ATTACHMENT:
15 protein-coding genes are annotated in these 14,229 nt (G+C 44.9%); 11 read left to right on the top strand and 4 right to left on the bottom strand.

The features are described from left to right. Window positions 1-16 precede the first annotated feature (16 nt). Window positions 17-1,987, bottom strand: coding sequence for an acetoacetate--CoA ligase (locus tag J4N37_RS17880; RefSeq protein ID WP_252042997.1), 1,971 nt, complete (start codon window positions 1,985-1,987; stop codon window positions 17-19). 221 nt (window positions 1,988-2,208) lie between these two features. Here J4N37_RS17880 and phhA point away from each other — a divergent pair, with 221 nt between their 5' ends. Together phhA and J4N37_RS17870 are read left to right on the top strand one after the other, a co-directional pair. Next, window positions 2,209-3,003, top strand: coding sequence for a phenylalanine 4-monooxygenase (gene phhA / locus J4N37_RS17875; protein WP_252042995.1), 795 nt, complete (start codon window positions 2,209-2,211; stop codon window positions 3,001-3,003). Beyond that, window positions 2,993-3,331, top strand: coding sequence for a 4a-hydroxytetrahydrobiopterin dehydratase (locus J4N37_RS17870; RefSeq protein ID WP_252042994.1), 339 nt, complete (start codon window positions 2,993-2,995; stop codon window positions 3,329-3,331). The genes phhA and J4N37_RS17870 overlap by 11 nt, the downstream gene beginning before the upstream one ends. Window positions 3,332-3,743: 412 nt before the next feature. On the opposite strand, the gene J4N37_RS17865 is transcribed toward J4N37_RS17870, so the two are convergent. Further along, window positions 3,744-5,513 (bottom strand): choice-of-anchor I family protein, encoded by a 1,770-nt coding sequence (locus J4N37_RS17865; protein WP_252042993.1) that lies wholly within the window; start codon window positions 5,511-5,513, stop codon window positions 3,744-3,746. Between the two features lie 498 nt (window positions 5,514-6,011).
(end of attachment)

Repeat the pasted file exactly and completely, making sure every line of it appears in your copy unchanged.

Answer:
15 protein-coding genes are annotated in these 14,229 nt (G+C 44.9%); 11 read left to right on the top strand and 4 right to left on the bottom strand.

The features are described from left to right. Window positions 1-16 precede the first annotated feature (16 nt). Window positions 17-1,987, bottom strand: coding sequence for an acetoacetate--CoA ligase (locus tag J4N37_RS17880; RefSeq protein ID WP_252042997.1), 1,971 nt, complete (start codon window positions 1,985-1,987; stop codon window positions 17-19). 221 nt (window positions 1,988-2,208) lie between these two features. Here J4N37_RS17880 and phhA point away from each other — a divergent pair, with 221 nt between their 5' ends. Together phhA and J4N37_RS17870 are read left to right on the top strand one after the other, a co-directional pair. Next, window positions 2,209-3,003, top strand: coding sequence for a phenylalanine 4-monooxygenase (gene phhA / locus J4N37_RS17875; protein WP_252042995.1), 795 nt, complete (start codon window positions 2,209-2,211; stop codon window positions 3,001-3,003). Beyond that, window positions 2,993-3,331, top strand: coding sequence for a 4a-hydroxytetrahydrobiopterin dehydratase (locus J4N37_RS17870; RefSeq protein ID WP_252042994.1), 339 nt, complete (start codon window positions 2,993-2,995; stop codon window positions 3,329-3,331). The genes phhA and J4N37_RS17870 overlap by 11 nt, the downstream gene beginning before the upstream one ends. Window positions 3,332-3,743: 412 nt before the next feature. On the opposite strand, the gene J4N37_RS17865 is transcribed toward J4N37_RS17870, so the two are convergent. Further along, window positions 3,744-5,513 (bottom strand): choice-of-anchor I family protein, encoded by a 1,770-nt coding sequence (locus J4N37_RS17865; protein WP_252042993.1) that lies wholly within the window; start codon window positions 5,511-5,513, stop codon window positions 3,744-3,746. Between the two features lie 498 nt (window positions 5,514-6,011).